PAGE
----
DEQ and parishes across Louisiana wait for EPA to release new ozone standards _lowres

 

Despite three air pollution alert days this summer, much of the state has emerged from the heart of ozone season in good shape under the maximum limits allowed by the federal government.

That good news could be short-lived because the U.S. Environmental Protection Agency is expected to release a tougher standard by Oct. 1.

That means East Baton Rouge and four nearby parishes could be joined by other areas of the state in searching for new ways to reduce ozone-causing pollution, although there will be time given to meet whatever new standard is set.

As of Aug. 31, all air monitors operated by the state Department of Environmental Quality met the current federal standard of 75 ppb of ozone, with the highest value being at LSU at 71 ppb.

Ozone is not a pollution that is released directly into the air. Instead, it is formed through chemical reactions that occur through emissions from industry, vehicles, lawnmowers and other sources on hot, sunny days. Ozone formation isn’t really a concern in winter months because there are fewer sunlight hours, it’s not as hot, and the chances of windy, cloudy days are increased. Wind can lessen the accumulations of ozone and decrease problems for vulnerable populations, such as children and the elderly.

Until the new standard is announced, uncertainty remains. Right now, state regulators don’t know which parishes will meet the new standard or even which three years of air monitoring information will be used to determine a parish’s ozone standing, said Vivian Aucoin, senior environmental scientist with DEQ’s air permits division.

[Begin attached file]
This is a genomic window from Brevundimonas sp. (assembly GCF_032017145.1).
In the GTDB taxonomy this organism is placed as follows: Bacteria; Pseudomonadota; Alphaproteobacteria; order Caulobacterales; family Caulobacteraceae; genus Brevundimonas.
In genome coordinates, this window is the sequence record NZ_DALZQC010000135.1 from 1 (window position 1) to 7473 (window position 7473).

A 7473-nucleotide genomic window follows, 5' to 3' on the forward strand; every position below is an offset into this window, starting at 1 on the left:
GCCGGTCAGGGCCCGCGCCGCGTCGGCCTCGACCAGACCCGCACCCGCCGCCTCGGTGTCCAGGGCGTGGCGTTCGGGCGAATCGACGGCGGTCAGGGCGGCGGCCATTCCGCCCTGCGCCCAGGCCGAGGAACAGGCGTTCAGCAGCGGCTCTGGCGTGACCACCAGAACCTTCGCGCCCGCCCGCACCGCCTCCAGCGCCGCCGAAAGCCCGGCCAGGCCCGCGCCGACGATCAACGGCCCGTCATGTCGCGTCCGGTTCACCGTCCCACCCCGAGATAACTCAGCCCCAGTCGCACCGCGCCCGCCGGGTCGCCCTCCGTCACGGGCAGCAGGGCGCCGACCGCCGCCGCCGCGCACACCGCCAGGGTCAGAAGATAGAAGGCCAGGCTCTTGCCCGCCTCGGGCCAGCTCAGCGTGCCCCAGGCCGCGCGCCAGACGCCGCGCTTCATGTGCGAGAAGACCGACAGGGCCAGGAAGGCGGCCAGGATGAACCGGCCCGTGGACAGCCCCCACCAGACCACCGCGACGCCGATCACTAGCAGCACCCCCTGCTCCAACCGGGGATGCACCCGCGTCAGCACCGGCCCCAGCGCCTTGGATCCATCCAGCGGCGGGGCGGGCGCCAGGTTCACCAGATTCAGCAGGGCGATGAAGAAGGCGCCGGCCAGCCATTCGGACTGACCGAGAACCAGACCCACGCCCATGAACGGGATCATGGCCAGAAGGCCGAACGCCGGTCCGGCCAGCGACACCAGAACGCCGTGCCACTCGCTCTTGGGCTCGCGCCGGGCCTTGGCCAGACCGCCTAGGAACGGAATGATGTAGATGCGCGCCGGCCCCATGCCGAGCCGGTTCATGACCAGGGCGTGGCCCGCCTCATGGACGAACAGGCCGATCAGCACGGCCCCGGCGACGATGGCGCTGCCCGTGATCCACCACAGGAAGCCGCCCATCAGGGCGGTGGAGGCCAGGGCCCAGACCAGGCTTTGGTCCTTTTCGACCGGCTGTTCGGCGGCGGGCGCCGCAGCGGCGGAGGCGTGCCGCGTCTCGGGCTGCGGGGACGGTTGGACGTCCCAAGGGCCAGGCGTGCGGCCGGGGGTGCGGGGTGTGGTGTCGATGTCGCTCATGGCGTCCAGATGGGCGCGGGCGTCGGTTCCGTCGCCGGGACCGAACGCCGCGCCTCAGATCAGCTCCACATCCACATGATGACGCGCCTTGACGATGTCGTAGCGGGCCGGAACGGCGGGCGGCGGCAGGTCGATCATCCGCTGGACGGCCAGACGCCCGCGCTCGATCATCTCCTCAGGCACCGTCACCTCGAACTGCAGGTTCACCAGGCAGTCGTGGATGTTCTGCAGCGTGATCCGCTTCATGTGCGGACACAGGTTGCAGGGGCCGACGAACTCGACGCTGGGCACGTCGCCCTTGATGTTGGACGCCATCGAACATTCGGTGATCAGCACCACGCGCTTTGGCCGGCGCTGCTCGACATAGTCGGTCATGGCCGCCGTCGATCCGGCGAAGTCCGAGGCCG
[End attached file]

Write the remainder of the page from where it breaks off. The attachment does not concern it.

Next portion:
Once EPA sets the new standard, the state can make its case on which parishes should be considered as meeting the standard and which ones need to do additional work. It’s not as cut and dried as just looking at the numbers.

For several years, parishes around the state took part in an EPA program called Ozone Advance, created to help reduce ozone-causing pollution in advance of the expected tougher standard. DEQ staff spent several years talking with parish leaders, industry representatives and planning commissions to prepare areas that, unlike Baton Rouge, haven’t had experience with what being out of compliance with ozone standards can mean.

For Baton Rouge, decades of struggling to meet the federal standard has meant the additional cost of yearly vehicle emission inspections, more requirements for construction or expansion of operations at industrial complexes, and more hoops to jump through when qualifying for transportation funding.

With the Ozone Advance program, and DEQ efforts to raise awareness around the state, there could be areas that are close to meeting whatever new standard is announced, Aucoin said. If those areas meet the standard by the time DEQ needs to send in recommendations to the EPA, the state could recommend that the federal government take the new information into consideration.

Even in the Baton Rouge area, it’s not known which parishes EPA will include in the region. Currently, the Baton Rouge five-parish ozone area includes East Baton Rouge, West Baton Rouge, Ascension, Iberville and Livingston parishes. However, the metropolitan statistical area for the region has changed to include nine parishes that add in Pointe Coupee, St. Helena, East Feliciana and West Feliciana.

Some parishes in the statistical area have been able to be excluded before, but it’s unclear what the new EPA rule will allow, Aucoin said.

Follow Amy Wold on Twitter @awold10.